Steam rises from a slope near the hot springs resort of Hakone, Kanagawa prefecture on June 30, 2015. Japan's meteorological agency on June 30 raised a volcanic warning for the popular hot springs resort of Hakone by one notch. JIJI PRESS/AFP/Getty ImagesJapan Earlier this spring, the area around Hakone has deemed too dangerous for the tourists who usually frequent the area due to increased seismicity and deformation of the volcano near Tokyo. Yesterday, Hakone experienced a small explosion that could be a precursor of more eruptive activity or merely heating up of hydrothermal system. This explosion was likely a steam-driven (phreatic) explosion caused by water heating up to the point of boiling in the upper parts of Hakone's hydrothermal system. A landslide accompanied the explosion, although it is unclear whether it preceded or followed the event. You can check out some video of the vent that had the explosion, along with some of the debris that it produced. It looks to be still vigorously emitting volcanic gas and steam. The Japanese Meteorological Agency raised the alert status at Hakone to Level 3 after yesterday's explosion and the evacuation radius was increased to a kilometer from the central area of Hakone. Explosions like these are common at the volcano and other volcanoes like Hakone. Sometimes they are signs of impending magmatic eruptions but sometimes they are merely one-off events like the explosions at Mayon and Ontake---both of which took people's lives. This is why the no-access zones at Hakone are so important even when the future activity is unclear because most of these steam-driven explosions are very difficult to predict and can happen with almost no warning. This unrest has also prompted Japanese officials to tell hikers on Fuji to wear helmets (although no signs have been evident for new activity at Fuji). The Diet also passed a measure requiring all towns and municipalities near volcanoes to develop evacuation plans. GuatemalaEruptions at Fuego in Guatemala have become more intense and are now producing pyroclastic flows. Video taken today shows pyroclastic flows moving down the slopes of Fuego, while a time-lapse from last night captured the lava erupting from the summit vent. This means the pyroclastic flows are likely being generated by the collapse of the growing dome. Observers on the ground estimate the plume from Fuego's current activity might be as tall as 5 kilometers (~16,000 feet). Taken in total, it likely means Fuego has entered a new, more active phase of eruption.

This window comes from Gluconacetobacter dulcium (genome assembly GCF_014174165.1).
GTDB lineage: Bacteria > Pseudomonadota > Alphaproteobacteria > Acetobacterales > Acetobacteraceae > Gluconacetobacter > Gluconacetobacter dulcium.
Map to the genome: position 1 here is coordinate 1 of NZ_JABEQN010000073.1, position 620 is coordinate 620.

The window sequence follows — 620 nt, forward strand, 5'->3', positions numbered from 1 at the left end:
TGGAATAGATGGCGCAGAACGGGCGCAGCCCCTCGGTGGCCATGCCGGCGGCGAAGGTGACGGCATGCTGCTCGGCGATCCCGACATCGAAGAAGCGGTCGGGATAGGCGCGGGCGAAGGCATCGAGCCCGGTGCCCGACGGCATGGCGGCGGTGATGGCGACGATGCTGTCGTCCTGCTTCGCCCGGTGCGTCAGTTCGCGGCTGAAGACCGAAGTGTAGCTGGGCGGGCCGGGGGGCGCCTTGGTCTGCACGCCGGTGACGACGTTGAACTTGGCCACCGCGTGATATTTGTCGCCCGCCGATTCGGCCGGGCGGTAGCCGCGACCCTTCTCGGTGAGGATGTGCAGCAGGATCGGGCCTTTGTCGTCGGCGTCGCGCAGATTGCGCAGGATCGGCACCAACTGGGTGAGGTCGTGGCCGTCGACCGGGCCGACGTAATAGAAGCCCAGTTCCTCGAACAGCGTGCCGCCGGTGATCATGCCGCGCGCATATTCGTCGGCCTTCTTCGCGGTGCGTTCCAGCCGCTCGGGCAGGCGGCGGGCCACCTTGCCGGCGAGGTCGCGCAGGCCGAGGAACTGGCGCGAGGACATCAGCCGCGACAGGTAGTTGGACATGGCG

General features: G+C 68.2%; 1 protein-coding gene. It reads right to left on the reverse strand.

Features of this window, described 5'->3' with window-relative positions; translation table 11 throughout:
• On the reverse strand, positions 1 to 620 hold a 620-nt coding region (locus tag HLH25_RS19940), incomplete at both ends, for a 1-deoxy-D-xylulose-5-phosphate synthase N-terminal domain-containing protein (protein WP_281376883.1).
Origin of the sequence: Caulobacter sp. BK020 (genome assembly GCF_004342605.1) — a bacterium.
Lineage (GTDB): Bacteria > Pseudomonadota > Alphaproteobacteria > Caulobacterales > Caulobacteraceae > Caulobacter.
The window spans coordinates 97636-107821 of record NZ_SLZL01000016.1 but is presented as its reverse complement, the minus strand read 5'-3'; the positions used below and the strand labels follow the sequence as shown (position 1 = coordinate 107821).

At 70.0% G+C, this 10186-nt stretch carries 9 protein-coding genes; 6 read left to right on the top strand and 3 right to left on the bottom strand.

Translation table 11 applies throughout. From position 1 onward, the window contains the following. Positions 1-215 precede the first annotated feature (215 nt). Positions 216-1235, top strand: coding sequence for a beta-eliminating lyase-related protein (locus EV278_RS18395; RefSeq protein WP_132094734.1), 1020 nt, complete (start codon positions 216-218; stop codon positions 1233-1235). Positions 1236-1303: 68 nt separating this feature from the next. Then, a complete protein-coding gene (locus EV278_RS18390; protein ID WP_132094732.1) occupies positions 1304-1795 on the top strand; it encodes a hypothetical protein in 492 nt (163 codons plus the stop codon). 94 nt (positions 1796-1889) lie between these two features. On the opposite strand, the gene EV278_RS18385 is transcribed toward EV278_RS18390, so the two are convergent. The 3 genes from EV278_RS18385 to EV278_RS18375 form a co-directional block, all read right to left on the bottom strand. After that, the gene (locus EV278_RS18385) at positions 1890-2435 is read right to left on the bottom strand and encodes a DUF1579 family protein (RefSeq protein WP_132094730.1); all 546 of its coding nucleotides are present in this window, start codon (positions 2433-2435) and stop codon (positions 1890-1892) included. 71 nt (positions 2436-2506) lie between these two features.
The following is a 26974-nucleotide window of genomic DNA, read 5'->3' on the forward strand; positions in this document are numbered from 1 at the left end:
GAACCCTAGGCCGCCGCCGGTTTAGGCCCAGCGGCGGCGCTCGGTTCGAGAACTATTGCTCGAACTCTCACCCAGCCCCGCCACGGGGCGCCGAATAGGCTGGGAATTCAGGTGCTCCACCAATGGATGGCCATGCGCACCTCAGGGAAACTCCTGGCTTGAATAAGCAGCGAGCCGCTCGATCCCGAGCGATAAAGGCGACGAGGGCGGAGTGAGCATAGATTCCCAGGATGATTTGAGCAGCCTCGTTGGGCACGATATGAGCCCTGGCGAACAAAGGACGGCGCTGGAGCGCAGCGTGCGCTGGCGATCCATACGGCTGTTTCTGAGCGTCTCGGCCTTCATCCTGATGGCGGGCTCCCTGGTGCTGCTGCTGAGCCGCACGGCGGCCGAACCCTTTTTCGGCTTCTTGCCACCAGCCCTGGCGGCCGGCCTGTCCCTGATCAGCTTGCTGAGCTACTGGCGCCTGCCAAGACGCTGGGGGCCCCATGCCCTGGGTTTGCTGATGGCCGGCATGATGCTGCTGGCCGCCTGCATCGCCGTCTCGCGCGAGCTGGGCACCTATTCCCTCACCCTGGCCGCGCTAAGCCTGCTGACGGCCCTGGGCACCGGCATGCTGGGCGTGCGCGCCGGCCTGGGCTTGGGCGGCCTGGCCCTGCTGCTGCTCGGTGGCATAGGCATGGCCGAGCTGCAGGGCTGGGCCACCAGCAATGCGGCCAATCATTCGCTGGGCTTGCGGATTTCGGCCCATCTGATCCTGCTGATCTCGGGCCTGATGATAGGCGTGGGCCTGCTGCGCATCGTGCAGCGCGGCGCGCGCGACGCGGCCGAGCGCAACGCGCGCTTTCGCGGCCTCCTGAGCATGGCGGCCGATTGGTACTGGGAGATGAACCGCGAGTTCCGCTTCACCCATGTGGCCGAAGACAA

A mi si me da miedo la vista desde la terraza ¡uf! pic.twitter.com/Jw9OMKSkPv
— Lucha (@liberalucha) July 1, 2015
Iceland Meanwhile, after a few months of volcanic quiet in the island nation, a new earthquake swarm
has started off Iceland's southwestern coast. This activity is centered around Eldey
, and the Icelandic Meteorological Agency
. Since June 30, the area, 30 kilometers off the end of the Reykjanes Peninsula, has experienced hundreds of earthquakes
, some as large as M4-5. Most likely a new eruption would be submarine, but there is always the chance that it could continue to produce a new Surtsey-like eruption
. However, earthquake swarms like this are common
and most of the time, they don't lead to a new eruption.